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Who is responsible for waste management?

When I was growing up, around 60 years ago, recycling as we know it now did not exist. However, we did recycle, or rather, reuse.
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When I was growing up, around 60 years ago, recycling as we know it now did not exist. However, we did recycle, or rather, reuse.

Milk was delivered to our house in bottles (so was bread by another delivery), which we returned empty to the delivery driver (houses might even have cubbyhole boxes by the side or back door for milk products). Old cloths were kept as rags for cleaning; paper towels and the like were unknown. Groceries were packed in paper bags but using one’s cloth shopping bags was not unusual. Large retail purchases may be boxed but more likely to be taken home or delivered unwrapped, although a blanket would often be used to cover and protect it during travel. These were easy, practical, habitual steps we took. We knew no other.

But 50 or so short years later, it’s different. Consumer products are considerably more plentiful, varied and available. Caveat emptor (buyer beware) is a catchphrase for shopping. Costs of production and product legal liability are higher. Human consumption in developed countries like Canada and the U.S. has skyrocketed. We are truly a land of plenty and consumers of more than we produce. Significantly increased packaging and waste are inevitable consequences, for which our lands and waters are paying a high price.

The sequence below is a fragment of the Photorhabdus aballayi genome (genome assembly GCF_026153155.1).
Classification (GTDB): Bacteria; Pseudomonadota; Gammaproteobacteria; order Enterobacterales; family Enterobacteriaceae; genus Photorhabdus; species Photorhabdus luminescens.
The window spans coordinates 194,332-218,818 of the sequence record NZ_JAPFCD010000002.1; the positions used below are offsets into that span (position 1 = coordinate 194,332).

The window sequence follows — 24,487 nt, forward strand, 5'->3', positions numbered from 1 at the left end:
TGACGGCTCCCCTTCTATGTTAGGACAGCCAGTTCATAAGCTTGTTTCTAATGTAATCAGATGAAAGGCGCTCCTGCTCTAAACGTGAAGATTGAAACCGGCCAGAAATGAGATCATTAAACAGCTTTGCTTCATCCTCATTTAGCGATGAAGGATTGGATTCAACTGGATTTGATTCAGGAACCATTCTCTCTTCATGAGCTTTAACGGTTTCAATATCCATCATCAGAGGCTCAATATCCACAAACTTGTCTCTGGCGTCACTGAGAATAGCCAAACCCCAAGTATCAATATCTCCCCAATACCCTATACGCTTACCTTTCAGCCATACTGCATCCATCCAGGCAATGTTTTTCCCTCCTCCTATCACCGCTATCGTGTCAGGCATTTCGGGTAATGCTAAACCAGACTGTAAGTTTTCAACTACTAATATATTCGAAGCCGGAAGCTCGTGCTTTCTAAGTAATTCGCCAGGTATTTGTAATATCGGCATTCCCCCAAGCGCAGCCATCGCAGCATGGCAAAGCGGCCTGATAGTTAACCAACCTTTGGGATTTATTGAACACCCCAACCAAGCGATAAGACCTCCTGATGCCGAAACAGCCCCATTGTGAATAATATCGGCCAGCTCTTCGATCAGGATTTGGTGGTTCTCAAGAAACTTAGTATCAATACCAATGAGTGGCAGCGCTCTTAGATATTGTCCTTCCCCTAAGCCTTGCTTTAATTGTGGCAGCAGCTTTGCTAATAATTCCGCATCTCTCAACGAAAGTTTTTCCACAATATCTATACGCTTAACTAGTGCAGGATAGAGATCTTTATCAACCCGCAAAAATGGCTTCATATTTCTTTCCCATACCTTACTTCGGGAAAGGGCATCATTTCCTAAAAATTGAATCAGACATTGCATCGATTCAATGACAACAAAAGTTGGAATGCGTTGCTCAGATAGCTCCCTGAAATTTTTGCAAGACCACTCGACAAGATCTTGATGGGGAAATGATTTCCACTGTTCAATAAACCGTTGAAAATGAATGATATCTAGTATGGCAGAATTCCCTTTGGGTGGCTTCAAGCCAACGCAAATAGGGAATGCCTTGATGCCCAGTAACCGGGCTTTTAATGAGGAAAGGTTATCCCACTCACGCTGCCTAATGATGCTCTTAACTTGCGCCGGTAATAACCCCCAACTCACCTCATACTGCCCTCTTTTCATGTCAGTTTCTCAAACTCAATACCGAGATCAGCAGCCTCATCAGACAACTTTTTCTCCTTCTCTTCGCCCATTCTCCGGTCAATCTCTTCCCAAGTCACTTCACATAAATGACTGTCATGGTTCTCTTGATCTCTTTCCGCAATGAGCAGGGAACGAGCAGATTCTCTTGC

What’s to be done? In the Jan. 16 edition of the St. Albert Gazette, columnist Ken Allred told us: consume less, package less. Quite right.

The first – overconsumption – is harder to fix. Our wealth, abundance and easy access to “new and improved” products feed our compulsion to consume more. It only took about one generation, mine, to kick-start the consumer revolution and a few other related ones. It may take another hopefully gentle revolution to change our consumer behaviour.

The other – waste, packaging and its outcomes, recycling plans and programs – is easier to fix. And we did.

Good recycling programs have been introduced in most communities in Canada and Europe (in the U.S. and elsewhere, not so much). But these programs are now challenged. The markets for recycled products are changing, an inevitable outcome to continued overproduction and consumption. Recycling costs are up and recycling technology is also being challenged.

World population has grown too big for the resources available to sustain it, even if we used these resources wisely. Developing countries tend to show higher population increases; developed countries tend to show higher consumption and waste increases. Either way, we have a serious problem, which cannot be fixed quickly, at least not without draconian, government-directed measures to ease population pressures and reduce consumption.

As consumers, we do control the market; indeed, we are the market. Producers know this, but they also now how to influence and manipulate the market. That’s actually good business.

However, consumer leadership and habits also influence the products available to us, the amount purchased and the packaging for our purchases, including if packaging is needed at all for some products. That’s the crux of recycling initiatives. It then puts the onus on producers to responsibly manage volume produced and product packaging, which can lead to less material we need to waste and recycle. Producers can take heed of responsible selling and end-of-life outcomes of their products, or consumers with their governments will help them. It’s called “extended producer responsibility.” It’s effective, efficient, and consumer shared and driven.

Roger Jackson is a former civil servant and a St. Albert resident.